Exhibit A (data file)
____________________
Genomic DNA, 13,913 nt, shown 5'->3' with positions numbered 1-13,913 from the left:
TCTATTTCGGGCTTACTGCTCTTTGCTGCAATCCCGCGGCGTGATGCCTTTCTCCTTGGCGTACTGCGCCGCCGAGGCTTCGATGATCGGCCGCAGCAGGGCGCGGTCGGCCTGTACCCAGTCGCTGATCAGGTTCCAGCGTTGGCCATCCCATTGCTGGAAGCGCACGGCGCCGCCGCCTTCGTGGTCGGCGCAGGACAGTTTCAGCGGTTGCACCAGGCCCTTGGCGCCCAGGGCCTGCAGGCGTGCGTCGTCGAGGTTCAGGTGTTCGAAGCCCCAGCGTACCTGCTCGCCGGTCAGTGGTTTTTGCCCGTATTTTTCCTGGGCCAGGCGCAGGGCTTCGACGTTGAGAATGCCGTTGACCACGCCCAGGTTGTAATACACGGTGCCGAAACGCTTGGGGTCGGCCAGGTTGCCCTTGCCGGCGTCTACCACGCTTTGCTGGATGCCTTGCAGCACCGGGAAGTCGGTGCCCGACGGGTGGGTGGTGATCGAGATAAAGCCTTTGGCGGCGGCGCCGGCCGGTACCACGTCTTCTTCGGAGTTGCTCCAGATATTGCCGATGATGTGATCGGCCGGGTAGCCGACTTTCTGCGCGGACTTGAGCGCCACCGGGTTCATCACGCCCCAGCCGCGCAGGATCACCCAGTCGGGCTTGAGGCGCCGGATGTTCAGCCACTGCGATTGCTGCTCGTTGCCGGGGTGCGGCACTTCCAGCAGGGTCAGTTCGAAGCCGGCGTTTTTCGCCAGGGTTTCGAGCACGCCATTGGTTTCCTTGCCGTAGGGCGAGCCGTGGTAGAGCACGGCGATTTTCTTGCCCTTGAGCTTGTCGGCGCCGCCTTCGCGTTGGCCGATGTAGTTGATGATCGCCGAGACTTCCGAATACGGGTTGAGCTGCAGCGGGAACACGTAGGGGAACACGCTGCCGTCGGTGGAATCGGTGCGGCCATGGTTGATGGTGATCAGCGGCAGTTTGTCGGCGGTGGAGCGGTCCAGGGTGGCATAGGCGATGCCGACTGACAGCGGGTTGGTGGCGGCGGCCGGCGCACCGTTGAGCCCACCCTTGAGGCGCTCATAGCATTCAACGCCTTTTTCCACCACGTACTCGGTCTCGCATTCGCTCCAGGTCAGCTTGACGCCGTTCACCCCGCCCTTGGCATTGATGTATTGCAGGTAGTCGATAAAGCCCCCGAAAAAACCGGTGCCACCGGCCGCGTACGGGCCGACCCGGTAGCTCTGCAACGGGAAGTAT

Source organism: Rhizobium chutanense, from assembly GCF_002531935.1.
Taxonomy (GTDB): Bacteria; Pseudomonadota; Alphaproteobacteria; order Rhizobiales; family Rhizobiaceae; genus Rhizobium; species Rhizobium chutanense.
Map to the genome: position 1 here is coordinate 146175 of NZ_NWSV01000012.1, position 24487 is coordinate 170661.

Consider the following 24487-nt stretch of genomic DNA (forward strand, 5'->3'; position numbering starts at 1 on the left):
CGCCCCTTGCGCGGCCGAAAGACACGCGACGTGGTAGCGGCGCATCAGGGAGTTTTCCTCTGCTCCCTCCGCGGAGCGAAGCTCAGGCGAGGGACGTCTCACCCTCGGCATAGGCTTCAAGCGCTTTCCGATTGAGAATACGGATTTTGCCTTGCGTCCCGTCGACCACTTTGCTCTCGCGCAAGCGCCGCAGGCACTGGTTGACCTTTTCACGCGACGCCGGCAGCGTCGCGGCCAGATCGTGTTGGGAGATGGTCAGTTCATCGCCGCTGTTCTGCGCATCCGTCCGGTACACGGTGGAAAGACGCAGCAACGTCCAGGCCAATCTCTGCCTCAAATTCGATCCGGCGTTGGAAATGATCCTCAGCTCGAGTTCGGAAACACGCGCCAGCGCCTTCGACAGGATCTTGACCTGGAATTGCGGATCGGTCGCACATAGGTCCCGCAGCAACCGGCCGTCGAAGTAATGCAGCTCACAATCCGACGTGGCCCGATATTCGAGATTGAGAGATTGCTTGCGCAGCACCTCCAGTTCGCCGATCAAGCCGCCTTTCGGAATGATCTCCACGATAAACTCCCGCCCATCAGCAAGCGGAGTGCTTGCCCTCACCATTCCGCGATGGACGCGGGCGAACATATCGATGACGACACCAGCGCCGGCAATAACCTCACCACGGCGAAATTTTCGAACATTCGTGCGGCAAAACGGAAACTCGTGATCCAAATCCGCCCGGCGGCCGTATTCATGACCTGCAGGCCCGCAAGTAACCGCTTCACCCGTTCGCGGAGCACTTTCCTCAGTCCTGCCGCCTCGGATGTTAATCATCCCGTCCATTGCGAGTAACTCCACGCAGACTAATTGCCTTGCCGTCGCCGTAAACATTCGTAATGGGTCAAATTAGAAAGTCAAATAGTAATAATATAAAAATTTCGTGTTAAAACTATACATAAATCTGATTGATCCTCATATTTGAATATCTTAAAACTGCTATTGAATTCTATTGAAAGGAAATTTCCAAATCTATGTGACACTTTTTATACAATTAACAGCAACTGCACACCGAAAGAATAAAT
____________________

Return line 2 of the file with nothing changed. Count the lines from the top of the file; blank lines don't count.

TCTATTTCGGGCTTACTGCTCTTTGCTGCAATCCCGCGGCGTGATGCCTTTCTCCTTGGCGTACTGCGCCGCCGAGGCTTCGATGATCGGCCGCAGCAGGGCGCGGTCGGCCTGTACCCAGTCGCTGATCAGGTTCCAGCGTTGGCCATCCCATTGCTGGAAGCGCACGGCGCCGCCGCCTTCGTGGTCGGCGCAGGACAGTTTCAGCGGTTGCACCAGGCCCTTGGCGCCCAGGGCCTGCAGGCGTGCGTCGTCGAGGTTCAGGTGTTCGAAGCCCCAGCGTACCTGCTCGCCGGTCAGTGGTTTTTGCCCGTATTTTTCCTGGGCCAGGCGCAGGGCTTCGACGTTGAGAATGCCGTTGACCACGCCCAGGTTGTAATACACGGTGCCGAAACGCTTGGGGTCGGCCAGGTTGCCCTTGCCGGCGTCTACCACGCTTTGCTGGATGCCTTGCAGCACCGGGAAGTCGGTGCCCGACGGGTGGGTGGTGATCGAGATAAAGCCTTTGGCGGCGGCGCCGGCCGGTACCACGTCTTCTTCGGAGTTGCTCCAGATATTGCCGATGATGTGATCGGCCGGGTAGCCGACTTTCTGCGCGGACTTGAGCGCCACCGGGTTCATCACGCCCCAGCCGCGCAGGATCACCCAGTCGGGCTTGAGGCGCCGGATGTTCAGCCACTGCGATTGCTGCTCGTTGCCGGGGTGCGGCACTTCCAGCAGGGTCAGTTCGAAGCCGGCGTTTTTCGCCAGGGTTTCGAGCACGCCATTGGTTTCCTTGCCGTAGGGCGAGCCGTGGTAGAGCACGGCGATTTTCTTGCCCTTGAGCTTGTCGGCGCCGCCTTCGCGTTGGCCGATGTAGTTGATGATCGCCGAGACTTCCGAATACGGGTTGAGCTGCAGCGGGAACACGTAGGGGAACACGCTGCCGTCGGTGGAATCGGTGCGGCCATGGTTGATGGTGATCAGCGGCAGTTTGTCGGCGGTGGAGCGGTCCAGGGTGGCATAGGCGATGCCGACTGACAGCGGGTTGGTGGCGGCGGCCGGCGCACCGTTGAGCCCACCCTTGAGGCGCTCATAGCATTCAACGCCTTTTTCCACCACGTACTCGGTCTCGCATTCGCTCCAGGTCAGCTTGACGCCGTTCACCCCGCCCTTGGCATTGATGTATTGCAGGTAGTCGATAAAGCCCCCGAAAAAACCGGTGCCACCGGCCGCGTACGGGCCGACCCGGTAGCTCTGCAACGGGAAGTAT